He was also an avid hymn writer who insisted that the Second Coming of Christ be in as many hymns as possible. He often lamented on the failure of many a gospel song to carry its message to the highest point--the coming of Christ.
December 15, 1993 marked the 150th anniversary of the birthday of A.B. Simpson. To commorate this occasion, John Geddie Memorial Church (in Springbrook, Prince Edward Island, Canada) held a special service paying homage to the Alliance founder. In his sermon at this sesquicentenniel service, veteran missionary Dr. J. Christy Wilson noted that "Simpson...did more for missions than any other Canadian in history. Under his leadership, thousands of missionaries went around the world with the Christian and Missionary Alliance as well as other agencies."
"Within our Reach"
The legacy of Simpson's vision in the 1990's
The Christian and Missionary Alliance, however, has not been satisfied to rest on past laurels but is moving forward with new plans to help finishing the task of "Bringing Back The King" which A. B. Simpson was so dedicated to. One person who has been making a significant heart-felt difference is Harvey Boese, a coordinator for the Alliance's own "Adopt-A-People" program, which is called, Within Our Reach.
Currently, the Within Our Reach program has "up for adoption" a total of 142 unreached people groups "within reach" of the mission fields already established by Alliance churches. According to Dr. Fred Smith, the National Coordinator for this program, 76 of these groups have already been adopted by various CMA churches throughout the United States. Of these 76 adopted people groups, 42 of them have been adopted by congregations located in the southwestern region of the United States. The coordinator of this region is none other than Harvey Boese, a retired missionary and pastor of a CMA church. Specifically, Harvey carries two titles, that of Coordinator for the South Pacific District of the CMA (Southern California, Arizona and New Mexico) and Facilitator for the Southwest District of the CMA (Texas, Oklahoma, Arkansas and Western Louisiana).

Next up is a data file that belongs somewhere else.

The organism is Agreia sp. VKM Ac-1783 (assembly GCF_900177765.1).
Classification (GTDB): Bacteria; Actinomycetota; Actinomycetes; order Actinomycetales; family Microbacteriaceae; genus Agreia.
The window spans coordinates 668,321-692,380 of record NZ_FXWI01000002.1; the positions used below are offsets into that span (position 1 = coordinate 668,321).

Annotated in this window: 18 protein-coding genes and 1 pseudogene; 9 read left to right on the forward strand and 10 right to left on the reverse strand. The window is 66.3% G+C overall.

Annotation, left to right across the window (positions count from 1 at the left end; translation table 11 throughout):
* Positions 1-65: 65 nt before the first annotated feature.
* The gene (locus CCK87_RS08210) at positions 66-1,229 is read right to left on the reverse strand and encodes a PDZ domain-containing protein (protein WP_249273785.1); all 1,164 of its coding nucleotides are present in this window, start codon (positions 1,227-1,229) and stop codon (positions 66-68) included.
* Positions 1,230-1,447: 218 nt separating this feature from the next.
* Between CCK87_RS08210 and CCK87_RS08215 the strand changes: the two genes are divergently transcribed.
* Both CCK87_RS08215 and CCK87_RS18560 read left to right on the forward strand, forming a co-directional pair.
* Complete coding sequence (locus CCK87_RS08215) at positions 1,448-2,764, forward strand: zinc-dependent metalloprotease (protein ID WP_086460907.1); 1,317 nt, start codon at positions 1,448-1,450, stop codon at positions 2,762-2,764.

Harvey is a former missionary to Thailand, now "retired," who is spending his twilight years living in Upland, California. Boese expressed disappointment with pastors who lack the vision, because this lack inevitably transfers to the congregation as well. Nevertheless, he has been encouraged by the CMA churches who have been willing to "stand in the gap" with him and pray that their respective adopted people groups be reached for the gospel. May the Lord raise up many more mobilizers, such as Harvey Boese, because, according to Dr. Fred Smith, the church could surely use individuals with his dedication and vision.
All of us who look at the life of Dr. A.B. Simpson are challenged by his unswerving dedication to the vision of completing the Great Commission and "Bringing Back the King." It is my hope that the world- wide body of Christ along with the Christian and Missionary Alliance will learn from Dr. Simpson example and dedicate themselves anew to the task of reaching all peoples with the gospel. May there be a fresh move of God's Spirit to burn this vision into the hearts of millions of believers all over this world so as to produce the mighty harvest of souls from every tribe, tongue, people, and nation that Jesus has asked us for. Let us commit ourselves today to this great cause as Dr. Simpson did 100 years ago with such wonderful results.